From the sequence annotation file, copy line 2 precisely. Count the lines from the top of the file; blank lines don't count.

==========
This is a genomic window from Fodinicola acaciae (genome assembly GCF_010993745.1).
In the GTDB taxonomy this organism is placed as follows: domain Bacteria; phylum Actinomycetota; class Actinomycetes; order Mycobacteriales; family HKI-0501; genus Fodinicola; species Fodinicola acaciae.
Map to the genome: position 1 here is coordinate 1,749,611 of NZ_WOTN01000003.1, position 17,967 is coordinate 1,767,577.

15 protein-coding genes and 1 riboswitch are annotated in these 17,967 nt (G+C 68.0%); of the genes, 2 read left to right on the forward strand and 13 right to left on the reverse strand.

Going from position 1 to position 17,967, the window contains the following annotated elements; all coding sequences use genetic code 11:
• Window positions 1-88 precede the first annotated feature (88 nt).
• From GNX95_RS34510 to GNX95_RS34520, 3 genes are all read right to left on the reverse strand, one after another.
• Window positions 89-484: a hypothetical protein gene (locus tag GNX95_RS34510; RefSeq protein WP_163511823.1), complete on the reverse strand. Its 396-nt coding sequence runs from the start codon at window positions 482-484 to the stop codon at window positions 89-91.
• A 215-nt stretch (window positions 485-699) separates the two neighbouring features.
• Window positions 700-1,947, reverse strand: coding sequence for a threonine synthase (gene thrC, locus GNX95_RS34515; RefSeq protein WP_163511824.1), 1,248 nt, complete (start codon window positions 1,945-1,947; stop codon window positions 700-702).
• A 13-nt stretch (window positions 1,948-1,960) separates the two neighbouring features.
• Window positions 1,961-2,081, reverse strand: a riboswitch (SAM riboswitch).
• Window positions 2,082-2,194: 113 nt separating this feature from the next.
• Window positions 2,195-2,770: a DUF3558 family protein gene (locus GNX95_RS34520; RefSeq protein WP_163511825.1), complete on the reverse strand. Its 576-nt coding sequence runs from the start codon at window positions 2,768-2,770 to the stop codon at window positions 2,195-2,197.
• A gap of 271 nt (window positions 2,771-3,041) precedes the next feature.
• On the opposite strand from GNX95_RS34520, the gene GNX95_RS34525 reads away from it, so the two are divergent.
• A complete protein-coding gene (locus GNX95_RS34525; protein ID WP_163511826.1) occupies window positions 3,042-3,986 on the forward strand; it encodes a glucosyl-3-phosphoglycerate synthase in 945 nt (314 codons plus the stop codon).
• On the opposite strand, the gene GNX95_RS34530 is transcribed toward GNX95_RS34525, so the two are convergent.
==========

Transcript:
In the GTDB taxonomy this organism is placed as follows: domain Bacteria; phylum Actinomycetota; class Actinomycetes; order Mycobacteriales; family HKI-0501; genus Fodinicola; species Fodinicola acaciae.